Preventing Bt resistance in pests

By law, farmers in the United States who plant Bt corn must plant non-Bt corn nearby. These non-modified fields are to provide a location to harbor pests. The theory behind these refuges is to slow the evolution of the pests to the Bt pesticide. Doing so enables an area of the landscape where wild type pests will not be immediately killed.

It is anticipated that resistance to Bt will evolve in the form of a recessive allele in the pest. Because of this, a pest that gains resistance will have an incredibly higher fitness than the wild type pest in the Bt corn fields. If the resistant pest is feeding in the non-Bt corn nearby, the resistance is neutral and offers no advantage to the pest over any non resistant pest. Ensuring that there are at least some breeding pests nearby that are not resistant, increases the chance that resistant pests will choose to mate with a nonresistant one. Since the gene is recessive, all offspring will be heterozygous, and the offspring from that mating will not be resistant to Bt and therefore no longer a threat. Using this method scientists and farmers hope to keep the number of resistant genes very low, and utilize genetic drift to ensure that any resistance that does emerge does not spread.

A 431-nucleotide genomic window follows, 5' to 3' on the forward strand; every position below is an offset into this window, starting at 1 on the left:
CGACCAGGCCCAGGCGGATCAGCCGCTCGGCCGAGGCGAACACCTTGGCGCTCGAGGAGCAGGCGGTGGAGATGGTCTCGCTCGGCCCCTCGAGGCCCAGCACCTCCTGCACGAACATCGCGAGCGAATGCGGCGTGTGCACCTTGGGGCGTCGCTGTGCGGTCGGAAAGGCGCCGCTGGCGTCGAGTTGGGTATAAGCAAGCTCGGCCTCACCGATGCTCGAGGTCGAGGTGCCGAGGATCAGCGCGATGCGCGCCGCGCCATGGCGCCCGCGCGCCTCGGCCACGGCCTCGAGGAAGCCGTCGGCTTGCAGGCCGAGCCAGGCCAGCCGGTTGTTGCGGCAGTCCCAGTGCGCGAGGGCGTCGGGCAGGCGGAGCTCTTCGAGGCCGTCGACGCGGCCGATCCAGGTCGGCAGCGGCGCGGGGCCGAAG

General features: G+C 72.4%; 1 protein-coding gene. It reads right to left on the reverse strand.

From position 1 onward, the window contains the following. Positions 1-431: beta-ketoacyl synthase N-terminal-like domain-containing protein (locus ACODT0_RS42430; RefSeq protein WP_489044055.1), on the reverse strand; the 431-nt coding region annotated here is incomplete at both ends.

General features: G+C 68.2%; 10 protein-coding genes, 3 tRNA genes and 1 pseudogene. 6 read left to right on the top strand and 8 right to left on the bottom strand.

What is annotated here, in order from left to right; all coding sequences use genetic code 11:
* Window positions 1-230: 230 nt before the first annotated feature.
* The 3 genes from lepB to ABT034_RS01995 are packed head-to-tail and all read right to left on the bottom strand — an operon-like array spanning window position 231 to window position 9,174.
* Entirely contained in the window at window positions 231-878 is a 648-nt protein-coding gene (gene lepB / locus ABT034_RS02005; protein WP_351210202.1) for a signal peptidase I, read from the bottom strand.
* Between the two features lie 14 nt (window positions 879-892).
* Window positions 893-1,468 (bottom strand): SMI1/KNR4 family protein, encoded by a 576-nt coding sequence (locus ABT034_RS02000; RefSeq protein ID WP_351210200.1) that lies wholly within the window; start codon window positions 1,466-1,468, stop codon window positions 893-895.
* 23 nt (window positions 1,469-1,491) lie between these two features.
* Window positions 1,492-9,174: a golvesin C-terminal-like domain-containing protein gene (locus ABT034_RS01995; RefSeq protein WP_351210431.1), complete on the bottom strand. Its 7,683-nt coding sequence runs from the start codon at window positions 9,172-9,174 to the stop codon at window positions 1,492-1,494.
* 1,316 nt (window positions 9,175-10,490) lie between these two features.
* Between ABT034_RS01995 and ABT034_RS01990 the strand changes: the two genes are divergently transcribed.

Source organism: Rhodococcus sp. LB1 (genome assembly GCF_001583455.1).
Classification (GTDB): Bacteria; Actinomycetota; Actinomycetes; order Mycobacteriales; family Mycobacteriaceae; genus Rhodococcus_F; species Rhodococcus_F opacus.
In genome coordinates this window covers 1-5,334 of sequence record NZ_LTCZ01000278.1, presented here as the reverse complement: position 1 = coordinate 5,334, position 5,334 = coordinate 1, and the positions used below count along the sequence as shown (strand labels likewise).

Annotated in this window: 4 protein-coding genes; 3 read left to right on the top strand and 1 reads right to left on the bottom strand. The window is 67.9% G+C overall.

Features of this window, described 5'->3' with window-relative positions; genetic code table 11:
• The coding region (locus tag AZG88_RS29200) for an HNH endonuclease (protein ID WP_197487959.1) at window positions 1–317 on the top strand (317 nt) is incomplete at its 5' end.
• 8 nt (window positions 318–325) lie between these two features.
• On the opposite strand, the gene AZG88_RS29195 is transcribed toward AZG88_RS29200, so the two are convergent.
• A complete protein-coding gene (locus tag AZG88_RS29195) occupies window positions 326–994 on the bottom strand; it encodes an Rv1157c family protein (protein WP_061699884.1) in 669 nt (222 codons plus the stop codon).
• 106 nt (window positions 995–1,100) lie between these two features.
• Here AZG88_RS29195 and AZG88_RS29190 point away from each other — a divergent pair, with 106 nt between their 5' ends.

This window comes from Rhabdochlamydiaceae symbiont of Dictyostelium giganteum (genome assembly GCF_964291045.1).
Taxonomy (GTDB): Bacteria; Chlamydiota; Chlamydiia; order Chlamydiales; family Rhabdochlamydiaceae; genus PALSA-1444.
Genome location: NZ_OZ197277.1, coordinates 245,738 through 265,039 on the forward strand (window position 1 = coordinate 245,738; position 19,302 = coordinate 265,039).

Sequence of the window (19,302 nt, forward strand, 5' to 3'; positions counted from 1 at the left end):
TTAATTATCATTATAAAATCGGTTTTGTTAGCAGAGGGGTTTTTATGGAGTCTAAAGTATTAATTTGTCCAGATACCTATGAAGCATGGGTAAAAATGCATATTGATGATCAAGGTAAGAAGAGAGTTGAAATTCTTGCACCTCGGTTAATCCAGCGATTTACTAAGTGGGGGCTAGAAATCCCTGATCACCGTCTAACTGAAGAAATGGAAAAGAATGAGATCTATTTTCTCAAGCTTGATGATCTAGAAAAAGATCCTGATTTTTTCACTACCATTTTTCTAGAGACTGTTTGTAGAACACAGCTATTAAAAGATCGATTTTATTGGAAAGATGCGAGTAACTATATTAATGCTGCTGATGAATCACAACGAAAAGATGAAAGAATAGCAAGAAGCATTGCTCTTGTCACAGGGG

However, although mandated by law, compliance data from the EPA for 2008 showed that 25% of Bt corn growers were not in compliance. Data showed that noncompliance climbed to 13.23 million acres or almost 15% of all Bt corn grown, suggesting that in some areas ample acreage does not exist to support pests without resistance to mate with any resistant pests that survived the Bt corn.[2]